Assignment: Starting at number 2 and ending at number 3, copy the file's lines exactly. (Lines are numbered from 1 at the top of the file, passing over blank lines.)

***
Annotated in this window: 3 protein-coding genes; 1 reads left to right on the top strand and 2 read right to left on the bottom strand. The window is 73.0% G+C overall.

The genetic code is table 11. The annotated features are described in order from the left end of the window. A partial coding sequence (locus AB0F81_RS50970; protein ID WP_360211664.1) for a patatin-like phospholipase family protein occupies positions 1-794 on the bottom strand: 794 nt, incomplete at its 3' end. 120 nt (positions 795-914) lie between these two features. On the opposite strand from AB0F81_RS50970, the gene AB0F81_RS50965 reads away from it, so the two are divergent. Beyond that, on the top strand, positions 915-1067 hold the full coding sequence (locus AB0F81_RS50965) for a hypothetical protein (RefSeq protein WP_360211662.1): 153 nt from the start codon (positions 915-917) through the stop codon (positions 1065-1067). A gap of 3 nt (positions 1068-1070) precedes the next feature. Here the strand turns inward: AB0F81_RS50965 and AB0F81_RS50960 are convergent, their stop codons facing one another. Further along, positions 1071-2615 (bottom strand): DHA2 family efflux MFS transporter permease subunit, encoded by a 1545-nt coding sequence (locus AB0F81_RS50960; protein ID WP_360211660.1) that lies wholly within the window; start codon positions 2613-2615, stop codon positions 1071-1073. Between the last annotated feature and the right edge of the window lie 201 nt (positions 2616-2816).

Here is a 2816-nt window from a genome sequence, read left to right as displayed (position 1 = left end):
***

The genetic code is table 11. The annotated features are described in order from the left end of the window. A partial coding sequence (locus AB0F81_RS50970; protein ID WP_360211664.1) for a patatin-like phospholipase family protein occupies positions 1-794 on the bottom strand: 794 nt, incomplete at its 3' end. 120 nt (positions 795-914) lie between these two features. On the opposite strand from AB0F81_RS50970, the gene AB0F81_RS50965 reads away from it, so the two are divergent. Beyond that, on the top strand, positions 915-1067 hold the full coding sequence (locus AB0F81_RS50965) for a hypothetical protein (RefSeq protein WP_360211662.1): 153 nt from the start codon (positions 915-917) through the stop codon (positions 1065-1067). A gap of 3 nt (positions 1068-1070) precedes the next feature. Here the strand turns inward: AB0F81_RS50965 and AB0F81_RS50960 are convergent, their stop codons facing one another. Further along, positions 1071-2615 (bottom strand): DHA2 family efflux MFS transporter permease subunit, encoded by a 1545-nt coding sequence (locus AB0F81_RS50960; protein ID WP_360211660.1) that lies wholly within the window; start codon positions 2613-2615, stop codon positions 1071-1073. Between the last annotated feature and the right edge of the window lie 201 nt (positions 2616-2816).

Here is a 2816-nt window from a genome sequence, read left to right as displayed (position 1 = left end):